So recently, in the writing community, we’ve been a-buzz over a blog post that warned no writer should ever write four books in one year. I won’t paraphrase, but issues came up over quality and care and other such fears for people who write fast.
I thought I could write a big long blog post defending the slow writer, or villainizing the fast writer, or saying nasty things about political candidate, but naaaahhhhhhh. Other people who are smarter than me have already done all that.
I wanna talk about drafts. How many drafts does it take to complete a finished novel? And then there’s how many drafts do I WANT it to take to get a finished novel.
I might be a bad person to talk about this. I mean, I was pantser for a long time. My first novel took four years to write. I can’t tell you how many drafts I had. It was re-write city and I was the mayor. I then turned around worked on a book for seven years. Again, playing dice the story. Paper cuts, man, nearly bled to death because of paper cuts.
Then I discovered story structure by reading Robert McKee’s STORY. And I started outlining. And while that helped, it’s still taken me years to write books. Several. Years.
I’d be lucky to get one book every four years let alone four books every one year. But I’ve been talking to people. I’ve been looking to see what other writers do.
It seems Stephen King writes a book, puts it aside for six weeks or six months, picks it up, goes through and reads it for big stuff (in one sitting if he can), does that second draft, and it’s off to his editor. He incorporates the edits into a third draft, it goes through line edits, and bam, four drafts and he is out the door. But that’s Stephen King. He’s been at this for a bit.
Other writers I talk do something similar though. They do this:
- Rough draft
- First draft
- Beta reader’s draft
- Editor’s draft
- Copy edits draft
- Line edits draft
And out the door. So that’s still six, which is a whole lot less than what I’ve done in the past. Now, most of the novels I’ve written were practice, working on my chops, getting my sea legs under me. But others, well, I didn’t want to give them up out of fear.
What if I sent a bad draft out and no one loved me anymore? I’d die alone.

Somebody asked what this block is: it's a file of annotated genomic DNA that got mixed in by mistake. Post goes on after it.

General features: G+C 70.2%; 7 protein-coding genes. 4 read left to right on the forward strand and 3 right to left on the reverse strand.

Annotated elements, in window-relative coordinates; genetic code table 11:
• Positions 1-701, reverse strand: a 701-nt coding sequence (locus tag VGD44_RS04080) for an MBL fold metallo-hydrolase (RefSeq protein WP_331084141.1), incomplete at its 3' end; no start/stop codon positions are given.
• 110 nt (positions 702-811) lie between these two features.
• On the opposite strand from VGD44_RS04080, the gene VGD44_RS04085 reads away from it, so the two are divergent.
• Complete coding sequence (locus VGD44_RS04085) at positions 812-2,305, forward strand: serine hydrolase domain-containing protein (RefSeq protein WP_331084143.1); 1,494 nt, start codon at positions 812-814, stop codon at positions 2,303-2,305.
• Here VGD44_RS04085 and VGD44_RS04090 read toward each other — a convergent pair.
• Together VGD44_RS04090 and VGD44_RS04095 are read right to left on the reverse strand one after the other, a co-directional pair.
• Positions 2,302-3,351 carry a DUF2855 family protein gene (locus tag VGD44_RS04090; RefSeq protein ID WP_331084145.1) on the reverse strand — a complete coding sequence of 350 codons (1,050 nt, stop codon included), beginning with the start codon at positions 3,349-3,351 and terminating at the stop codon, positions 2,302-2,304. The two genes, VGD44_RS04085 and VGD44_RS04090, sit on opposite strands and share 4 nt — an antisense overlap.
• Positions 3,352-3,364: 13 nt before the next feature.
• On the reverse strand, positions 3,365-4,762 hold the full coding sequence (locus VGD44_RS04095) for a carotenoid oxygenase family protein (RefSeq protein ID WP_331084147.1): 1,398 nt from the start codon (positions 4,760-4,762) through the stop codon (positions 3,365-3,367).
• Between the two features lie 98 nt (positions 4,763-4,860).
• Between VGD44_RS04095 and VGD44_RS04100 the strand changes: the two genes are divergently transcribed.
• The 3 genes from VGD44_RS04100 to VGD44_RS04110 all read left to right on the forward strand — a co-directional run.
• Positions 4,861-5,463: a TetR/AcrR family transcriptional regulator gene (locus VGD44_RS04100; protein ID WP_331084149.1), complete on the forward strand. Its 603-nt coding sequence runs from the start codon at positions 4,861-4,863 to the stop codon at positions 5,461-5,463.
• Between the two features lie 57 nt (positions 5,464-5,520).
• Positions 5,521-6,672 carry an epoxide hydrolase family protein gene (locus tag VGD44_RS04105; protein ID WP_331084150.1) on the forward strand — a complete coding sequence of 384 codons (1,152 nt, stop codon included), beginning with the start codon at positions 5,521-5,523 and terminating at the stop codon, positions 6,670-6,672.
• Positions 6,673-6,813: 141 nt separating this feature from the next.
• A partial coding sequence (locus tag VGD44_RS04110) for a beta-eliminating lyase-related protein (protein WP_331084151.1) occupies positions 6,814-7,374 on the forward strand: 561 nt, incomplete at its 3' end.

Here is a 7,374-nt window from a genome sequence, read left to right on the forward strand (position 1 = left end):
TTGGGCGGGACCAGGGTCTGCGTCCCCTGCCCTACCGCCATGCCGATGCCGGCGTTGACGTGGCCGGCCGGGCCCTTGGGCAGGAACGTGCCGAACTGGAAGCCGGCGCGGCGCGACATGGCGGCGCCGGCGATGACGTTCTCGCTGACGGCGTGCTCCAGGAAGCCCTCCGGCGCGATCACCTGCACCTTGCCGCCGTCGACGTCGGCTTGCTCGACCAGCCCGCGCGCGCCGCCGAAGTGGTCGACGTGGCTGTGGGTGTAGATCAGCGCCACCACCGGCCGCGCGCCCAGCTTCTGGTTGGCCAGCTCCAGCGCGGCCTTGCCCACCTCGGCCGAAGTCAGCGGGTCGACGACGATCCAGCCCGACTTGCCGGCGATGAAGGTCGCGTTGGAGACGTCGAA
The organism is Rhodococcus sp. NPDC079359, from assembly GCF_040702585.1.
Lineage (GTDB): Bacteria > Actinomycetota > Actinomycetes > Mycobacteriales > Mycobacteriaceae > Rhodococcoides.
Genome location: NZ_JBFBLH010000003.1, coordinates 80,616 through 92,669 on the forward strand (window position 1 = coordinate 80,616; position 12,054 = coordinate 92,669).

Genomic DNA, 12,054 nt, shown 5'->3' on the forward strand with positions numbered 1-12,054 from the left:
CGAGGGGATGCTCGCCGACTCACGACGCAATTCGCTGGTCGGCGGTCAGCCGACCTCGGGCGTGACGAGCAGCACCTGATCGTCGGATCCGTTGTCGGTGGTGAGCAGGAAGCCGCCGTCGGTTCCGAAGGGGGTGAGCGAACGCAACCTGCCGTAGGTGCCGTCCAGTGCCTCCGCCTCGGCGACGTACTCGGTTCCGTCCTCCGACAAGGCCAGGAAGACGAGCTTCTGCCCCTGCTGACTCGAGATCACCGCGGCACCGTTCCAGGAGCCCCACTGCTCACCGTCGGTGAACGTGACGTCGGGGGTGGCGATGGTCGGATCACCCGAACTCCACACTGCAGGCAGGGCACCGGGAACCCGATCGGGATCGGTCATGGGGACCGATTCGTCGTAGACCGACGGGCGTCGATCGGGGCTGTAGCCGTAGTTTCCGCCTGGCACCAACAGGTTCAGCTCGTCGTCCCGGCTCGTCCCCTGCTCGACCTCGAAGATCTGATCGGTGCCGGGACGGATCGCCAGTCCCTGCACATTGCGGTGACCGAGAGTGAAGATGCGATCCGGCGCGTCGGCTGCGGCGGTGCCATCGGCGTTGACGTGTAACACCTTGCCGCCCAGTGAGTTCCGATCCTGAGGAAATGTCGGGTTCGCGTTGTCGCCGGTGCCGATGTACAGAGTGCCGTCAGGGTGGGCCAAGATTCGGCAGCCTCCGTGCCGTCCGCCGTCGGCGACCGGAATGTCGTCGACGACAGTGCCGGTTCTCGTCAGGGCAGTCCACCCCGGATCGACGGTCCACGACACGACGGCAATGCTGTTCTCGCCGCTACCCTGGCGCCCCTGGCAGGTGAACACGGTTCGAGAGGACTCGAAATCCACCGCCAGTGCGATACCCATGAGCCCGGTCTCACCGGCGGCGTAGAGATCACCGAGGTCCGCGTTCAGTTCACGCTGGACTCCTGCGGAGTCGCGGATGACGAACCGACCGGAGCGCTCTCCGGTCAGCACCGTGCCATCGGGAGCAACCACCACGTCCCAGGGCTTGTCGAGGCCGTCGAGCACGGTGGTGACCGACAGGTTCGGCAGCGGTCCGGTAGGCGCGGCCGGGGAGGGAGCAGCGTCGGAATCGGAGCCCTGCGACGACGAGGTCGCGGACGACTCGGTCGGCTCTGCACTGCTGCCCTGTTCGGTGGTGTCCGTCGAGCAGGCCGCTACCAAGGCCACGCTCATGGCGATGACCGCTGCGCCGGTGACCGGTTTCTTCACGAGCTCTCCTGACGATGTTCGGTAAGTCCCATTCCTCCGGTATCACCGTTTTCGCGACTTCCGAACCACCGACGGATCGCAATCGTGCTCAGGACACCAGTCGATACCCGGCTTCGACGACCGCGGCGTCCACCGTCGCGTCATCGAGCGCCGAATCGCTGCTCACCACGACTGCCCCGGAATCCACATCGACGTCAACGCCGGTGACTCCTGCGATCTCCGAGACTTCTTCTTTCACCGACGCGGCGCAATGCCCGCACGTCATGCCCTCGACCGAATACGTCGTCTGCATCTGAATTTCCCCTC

So I’d go over the words again and again and again. Out of fear.
Notice in the bullet points above, there’s no entry for “Edit Out of Sheer Terror Draft”. Nope. That’s not up there because the brave warrior writers I know get their books done and out into the world. Bam. Fearlessly!
I think people can write successful books and publish multiple a year. I believe that. I also believe that books need several drafts to be tightened up and beaten into shape. In the end, it’s how much time do you want to spend on this?
And the other thing?
There are no rules. Crappy, unedited books do really well sometimes, while golden books of platinum-level editing go unnoticed. No rules, baby. Do what you want.
I’ve been lucky. Well, I’ve been lucky and I’ve been smart. I paid a copy editor to go over my last draft even though I’ve had publishers edit my stuff. RMFW’s very own Chris Devlin is a great copy editor, and she’s saved my books.
But in the end, no matter how much editing you do, you’re not going to please everyone. People will find stuff. A million people could read your book, and the one million and oneth person would find a typo, or find a plot inconsistency, or notice your character probably wouldn’t have eaten the English muffin on page fifty-fix.
I’ll leave you with an example. I was talking to a Star Wars fan, and he pointed out that it was quite the coincidence that you had a Skywalker on Tatooine after the Anakin became Darth Vader. Wouldn’t someone had called up Mr. Vader and said, “Hey, kind of a funny story, but there’s this kid named Luke living on Tatooine and his last name is Skywalker. Is he a relative of yours?”
Yeah, editors missed that one. But it’s pretty safe to say Star Wars did pretty well however imperfect it is.
I’m thinking six drafts, multiple readers including a professional editor, will do for me. I don’t know about you. Find your own path, Padawan learner, find your own path.